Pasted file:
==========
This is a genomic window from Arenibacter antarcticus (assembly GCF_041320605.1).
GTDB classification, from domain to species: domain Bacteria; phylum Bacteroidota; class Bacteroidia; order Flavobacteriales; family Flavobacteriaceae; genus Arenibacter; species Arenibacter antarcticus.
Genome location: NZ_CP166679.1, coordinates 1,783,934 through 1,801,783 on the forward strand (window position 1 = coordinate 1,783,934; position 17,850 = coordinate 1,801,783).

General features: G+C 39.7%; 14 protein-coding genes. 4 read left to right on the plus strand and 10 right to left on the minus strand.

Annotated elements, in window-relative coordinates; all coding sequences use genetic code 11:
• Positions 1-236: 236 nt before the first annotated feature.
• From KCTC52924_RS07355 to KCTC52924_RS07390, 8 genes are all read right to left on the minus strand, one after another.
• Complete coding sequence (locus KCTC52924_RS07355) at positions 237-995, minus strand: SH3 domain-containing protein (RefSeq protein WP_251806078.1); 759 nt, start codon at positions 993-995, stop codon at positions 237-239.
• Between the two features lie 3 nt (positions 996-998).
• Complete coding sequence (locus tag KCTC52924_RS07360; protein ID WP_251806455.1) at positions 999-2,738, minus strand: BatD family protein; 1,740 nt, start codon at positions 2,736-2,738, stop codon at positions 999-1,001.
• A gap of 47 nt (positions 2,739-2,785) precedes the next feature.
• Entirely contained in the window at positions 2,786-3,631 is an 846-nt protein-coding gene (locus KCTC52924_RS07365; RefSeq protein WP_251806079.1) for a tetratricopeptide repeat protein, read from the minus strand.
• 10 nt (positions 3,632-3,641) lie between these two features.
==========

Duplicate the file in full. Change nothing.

This is a genomic window from Arenibacter antarcticus (assembly GCF_041320605.1).
GTDB classification, from domain to species: domain Bacteria; phylum Bacteroidota; class Bacteroidia; order Flavobacteriales; family Flavobacteriaceae; genus Arenibacter; species Arenibacter antarcticus.
Genome location: NZ_CP166679.1, coordinates 1,783,934 through 1,801,783 on the forward strand (window position 1 = coordinate 1,783,934; position 17,850 = coordinate 1,801,783).

General features: G+C 39.7%; 14 protein-coding genes. 4 read left to right on the plus strand and 10 right to left on the minus strand.

Annotated elements, in window-relative coordinates; all coding sequences use genetic code 11:
• Positions 1-236: 236 nt before the first annotated feature.
• From KCTC52924_RS07355 to KCTC52924_RS07390, 8 genes are all read right to left on the minus strand, one after another.
• Complete coding sequence (locus KCTC52924_RS07355) at positions 237-995, minus strand: SH3 domain-containing protein (RefSeq protein WP_251806078.1); 759 nt, start codon at positions 993-995, stop codon at positions 237-239.
• Between the two features lie 3 nt (positions 996-998).
• Complete coding sequence (locus tag KCTC52924_RS07360; protein ID WP_251806455.1) at positions 999-2,738, minus strand: BatD family protein; 1,740 nt, start codon at positions 2,736-2,738, stop codon at positions 999-1,001.
• A gap of 47 nt (positions 2,739-2,785) precedes the next feature.
• Entirely contained in the window at positions 2,786-3,631 is an 846-nt protein-coding gene (locus KCTC52924_RS07365; RefSeq protein WP_251806079.1) for a tetratricopeptide repeat protein, read from the minus strand.
• 10 nt (positions 3,632-3,641) lie between these two features.